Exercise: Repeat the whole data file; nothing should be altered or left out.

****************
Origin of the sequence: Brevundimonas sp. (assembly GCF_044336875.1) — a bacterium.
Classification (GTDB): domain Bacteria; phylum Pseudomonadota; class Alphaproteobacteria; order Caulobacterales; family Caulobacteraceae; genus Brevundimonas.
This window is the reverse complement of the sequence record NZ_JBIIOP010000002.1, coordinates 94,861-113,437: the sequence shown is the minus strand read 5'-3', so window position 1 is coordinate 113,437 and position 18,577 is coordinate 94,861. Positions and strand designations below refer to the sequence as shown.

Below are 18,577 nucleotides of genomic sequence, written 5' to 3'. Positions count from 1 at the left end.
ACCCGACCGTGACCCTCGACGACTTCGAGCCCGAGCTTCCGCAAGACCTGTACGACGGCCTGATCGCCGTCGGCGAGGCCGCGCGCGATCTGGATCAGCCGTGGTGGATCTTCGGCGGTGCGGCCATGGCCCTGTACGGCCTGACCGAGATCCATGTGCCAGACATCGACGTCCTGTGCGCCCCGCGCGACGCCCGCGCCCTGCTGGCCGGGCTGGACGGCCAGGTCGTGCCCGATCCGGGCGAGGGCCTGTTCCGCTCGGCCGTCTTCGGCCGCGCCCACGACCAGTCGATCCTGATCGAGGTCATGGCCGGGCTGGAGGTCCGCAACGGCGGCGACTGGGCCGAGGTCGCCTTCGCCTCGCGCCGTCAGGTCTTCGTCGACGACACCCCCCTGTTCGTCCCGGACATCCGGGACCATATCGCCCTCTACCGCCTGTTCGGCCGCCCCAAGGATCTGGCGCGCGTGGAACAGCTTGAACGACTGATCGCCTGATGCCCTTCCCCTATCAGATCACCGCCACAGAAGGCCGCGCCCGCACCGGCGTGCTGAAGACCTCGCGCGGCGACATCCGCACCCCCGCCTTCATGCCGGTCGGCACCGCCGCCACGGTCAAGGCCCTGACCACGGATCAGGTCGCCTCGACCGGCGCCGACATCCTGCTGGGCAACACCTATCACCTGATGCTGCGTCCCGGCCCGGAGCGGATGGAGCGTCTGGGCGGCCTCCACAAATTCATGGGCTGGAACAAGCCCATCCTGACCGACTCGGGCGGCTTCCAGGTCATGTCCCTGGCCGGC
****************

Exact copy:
Origin of the sequence: Brevundimonas sp. (assembly GCF_044336875.1) — a bacterium.
Classification (GTDB): domain Bacteria; phylum Pseudomonadota; class Alphaproteobacteria; order Caulobacterales; family Caulobacteraceae; genus Brevundimonas.
This window is the reverse complement of the sequence record NZ_JBIIOP010000002.1, coordinates 94,861-113,437: the sequence shown is the minus strand read 5'-3', so window position 1 is coordinate 113,437 and position 18,577 is coordinate 94,861. Positions and strand designations below refer to the sequence as shown.

Below are 18,577 nucleotides of genomic sequence, written 5' to 3'. Positions count from 1 at the left end.
ACCCGACCGTGACCCTCGACGACTTCGAGCCCGAGCTTCCGCAAGACCTGTACGACGGCCTGATCGCCGTCGGCGAGGCCGCGCGCGATCTGGATCAGCCGTGGTGGATCTTCGGCGGTGCGGCCATGGCCCTGTACGGCCTGACCGAGATCCATGTGCCAGACATCGACGTCCTGTGCGCCCCGCGCGACGCCCGCGCCCTGCTGGCCGGGCTGGACGGCCAGGTCGTGCCCGATCCGGGCGAGGGCCTGTTCCGCTCGGCCGTCTTCGGCCGCGCCCACGACCAGTCGATCCTGATCGAGGTCATGGCCGGGCTGGAGGTCCGCAACGGCGGCGACTGGGCCGAGGTCGCCTTCGCCTCGCGCCGTCAGGTCTTCGTCGACGACACCCCCCTGTTCGTCCCGGACATCCGGGACCATATCGCCCTCTACCGCCTGTTCGGCCGCCCCAAGGATCTGGCGCGCGTGGAACAGCTTGAACGACTGATCGCCTGATGCCCTTCCCCTATCAGATCACCGCCACAGAAGGCCGCGCCCGCACCGGCGTGCTGAAGACCTCGCGCGGCGACATCCGCACCCCCGCCTTCATGCCGGTCGGCACCGCCGCCACGGTCAAGGCCCTGACCACGGATCAGGTCGCCTCGACCGGCGCCGACATCCTGCTGGGCAACACCTATCACCTGATGCTGCGTCCCGGCCCGGAGCGGATGGAGCGTCTGGGCGGCCTCCACAAATTCATGGGCTGGAACAAGCCCATCCTGACCGACTCGGGCGGCTTCCAGGTCATGTCCCTGGCCGGC